Have to admit that I've only run into one renovation project where the supporting columns were empty steel or iron pipe...with bottom plates top plate...duh... I didn't like that arrrangement and it was done away with PDQ. The idea of empty pipe by itself is a little troublesome to me, also. But that's just my opinion. Others will say differently. The addition of a concrete fill within the steel pipe offers both increased stiffness and increased bearing surface for the loads set upon the column, which can be significant.

The idea of the whole thing being an adjustable column support requiring a crescent wrench to tighten it is also just a little troubling. How does on insure that the column has been raised to maximum bearing on the beam above? Well, like I said, that's only my experience...lacking any with these type of supports you describe. The closest I've come is the pipe jacks used for temporary support when lifting a structure or beam (like yours) in order to construct additional temporary stud partitions while installing new lally columns. The jacks afford the opportunity to actually "lift" the structure to a position just a little higher than the final position so that after the lallies are in place, the load can be lowered to it's final resting position, rather than lifted into it. I find that to be a more comfortable fit, especially when dealing with a sagging beam that needs to be brought back into original position in order to save the structure.

Anyway, good luck.


12:41PM | 05/11/14
My house was built in 1927 and my parents bought it in 1947 well I own it now and about a month ago I noticed alot of rust at the bottom of the metal round support beam. Well I touched it and it just fell over .I had to lay it down on something in my basement. Where do I buy a new metal round support beam?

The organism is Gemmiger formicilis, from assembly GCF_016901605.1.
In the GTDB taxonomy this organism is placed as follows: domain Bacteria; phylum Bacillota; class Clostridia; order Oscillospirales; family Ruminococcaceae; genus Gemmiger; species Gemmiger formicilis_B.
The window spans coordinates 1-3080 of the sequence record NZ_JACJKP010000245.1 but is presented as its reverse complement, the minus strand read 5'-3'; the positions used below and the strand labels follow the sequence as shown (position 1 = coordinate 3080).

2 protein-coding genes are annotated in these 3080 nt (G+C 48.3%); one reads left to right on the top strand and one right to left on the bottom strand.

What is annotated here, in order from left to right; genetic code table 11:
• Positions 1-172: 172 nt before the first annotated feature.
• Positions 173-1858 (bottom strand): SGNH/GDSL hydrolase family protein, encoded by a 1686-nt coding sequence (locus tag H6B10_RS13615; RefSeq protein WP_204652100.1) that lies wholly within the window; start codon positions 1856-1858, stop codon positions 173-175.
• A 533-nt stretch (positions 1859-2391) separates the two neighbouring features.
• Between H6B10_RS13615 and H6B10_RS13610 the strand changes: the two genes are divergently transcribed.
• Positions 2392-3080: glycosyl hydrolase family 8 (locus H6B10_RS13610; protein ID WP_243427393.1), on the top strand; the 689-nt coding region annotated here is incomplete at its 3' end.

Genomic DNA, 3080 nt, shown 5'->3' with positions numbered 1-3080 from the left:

Post a reply as Anonymous

Photo must be in JPG, GIF or PNG format and less than 5MB.



Post_new_button or Login_button

Treat your mower to a pit stop tune-up. Tighten all nuts and bolts and check belts, filters, safety shields, and guards. R... Filling an underutilized area beneath the stairs is a smart way to save space. Doing so with a stash of wood, however, is ... The Audubon Society inspired wallpaper in this Adirondack-styled entryway will get you in the outdoor mood. Grab your coat... Chalkboard paint opens up endless possibilities for customizing your dresser time and time again. Use chalk to label the c... A fireplace in the bathroom creates the ultimate setting for relaxation. Homeowners often choose electric or gas over wood... This roomy boot tray made from punched metal stands up to all the elements. Station it in your mudroom or at your back doo... There’s nothing like a new set of cabinet hardware to refresh a room. The possibilities are endless: Go modern, rustic, or... FLOR carpet tiles are a simple and affordable way to customize a floor covering for any space. You can make anything from ... Chalkboard paint features prominently in this elegant yet unpretentious headboard design. Add a new message daily to reflec... Salvaged boards in varying widths and colors make up the dramatic accent wall in this attic space. The high-gloss white of... The indecisive homeowner need not fret over choosing one (or even two) cabinet colors. The kitchen cabinets in this artist... Incorporate nature into your lighting scheme by securing a dead tree in a concrete mold and draping your pendant lamp from... Simple and striking, a couple of pieces of "lovingly used" furniture creates a special kind of charm. A weathered chair fo... First dress up your metal shelves with a coat of paint in an accent color that complements your kitchen decor. Then arrang... Dark wood shelving and a matching upholstered bench keep this closet sleek and refined. The large window brightens the sub...
Newsletter_icon Google_plus Facebook Twitter Pinterest Youtube Rss_icon